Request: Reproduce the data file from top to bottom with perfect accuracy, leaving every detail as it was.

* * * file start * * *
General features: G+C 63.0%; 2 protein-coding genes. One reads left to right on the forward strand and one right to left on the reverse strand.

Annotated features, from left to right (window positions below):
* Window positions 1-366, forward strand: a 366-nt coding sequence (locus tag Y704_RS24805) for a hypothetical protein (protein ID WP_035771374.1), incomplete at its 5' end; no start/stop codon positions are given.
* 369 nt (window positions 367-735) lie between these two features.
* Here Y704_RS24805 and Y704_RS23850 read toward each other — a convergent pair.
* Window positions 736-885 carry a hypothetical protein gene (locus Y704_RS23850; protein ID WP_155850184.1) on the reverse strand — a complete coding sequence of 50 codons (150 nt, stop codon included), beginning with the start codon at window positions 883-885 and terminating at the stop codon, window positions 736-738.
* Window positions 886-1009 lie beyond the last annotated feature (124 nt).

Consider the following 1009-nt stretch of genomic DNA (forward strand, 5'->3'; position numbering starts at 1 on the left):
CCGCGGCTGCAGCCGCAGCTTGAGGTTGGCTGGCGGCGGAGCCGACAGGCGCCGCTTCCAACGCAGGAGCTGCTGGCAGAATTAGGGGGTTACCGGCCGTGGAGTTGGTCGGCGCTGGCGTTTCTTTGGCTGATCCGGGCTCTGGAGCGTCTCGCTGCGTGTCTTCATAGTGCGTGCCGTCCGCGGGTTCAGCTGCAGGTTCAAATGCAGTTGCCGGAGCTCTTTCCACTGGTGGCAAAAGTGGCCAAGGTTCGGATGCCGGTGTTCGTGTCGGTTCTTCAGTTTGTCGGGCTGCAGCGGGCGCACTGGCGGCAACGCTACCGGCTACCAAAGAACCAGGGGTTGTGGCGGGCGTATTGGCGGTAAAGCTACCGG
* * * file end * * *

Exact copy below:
General features: G+C 63.0%; 2 protein-coding genes. One reads left to right on the forward strand and one right to left on the reverse strand.

Annotated features, from left to right (window positions below):
* Window positions 1-366, forward strand: a 366-nt coding sequence (locus tag Y704_RS24805) for a hypothetical protein (protein ID WP_035771374.1), incomplete at its 5' end; no start/stop codon positions are given.
* 369 nt (window positions 367-735) lie between these two features.
* Here Y704_RS24805 and Y704_RS23850 read toward each other — a convergent pair.
* Window positions 736-885 carry a hypothetical protein gene (locus Y704_RS23850; protein ID WP_155850184.1) on the reverse strand — a complete coding sequence of 50 codons (150 nt, stop codon included), beginning with the start codon at window positions 883-885 and terminating at the stop codon, window positions 736-738.
* Window positions 886-1009 lie beyond the last annotated feature (124 nt).

Consider the following 1009-nt stretch of genomic DNA (forward strand, 5'->3'; position numbering starts at 1 on the left):
CCGCGGCTGCAGCCGCAGCTTGAGGTTGGCTGGCGGCGGAGCCGACAGGCGCCGCTTCCAACGCAGGAGCTGCTGGCAGAATTAGGGGGTTACCGGCCGTGGAGTTGGTCGGCGCTGGCGTTTCTTTGGCTGATCCGGGCTCTGGAGCGTCTCGCTGCGTGTCTTCATAGTGCGTGCCGTCCGCGGGTTCAGCTGCAGGTTCAAATGCAGTTGCCGGAGCTCTTTCCACTGGTGGCAAAAGTGGCCAAGGTTCGGATGCCGGTGTTCGTGTCGGTTCTTCAGTTTGTCGGGCTGCAGCGGGCGCACTGGCGGCAACGCTACCGGCTACCAAAGAACCAGGGGTTGTGGCGGGCGTATTGGCGGTAAAGCTACCGG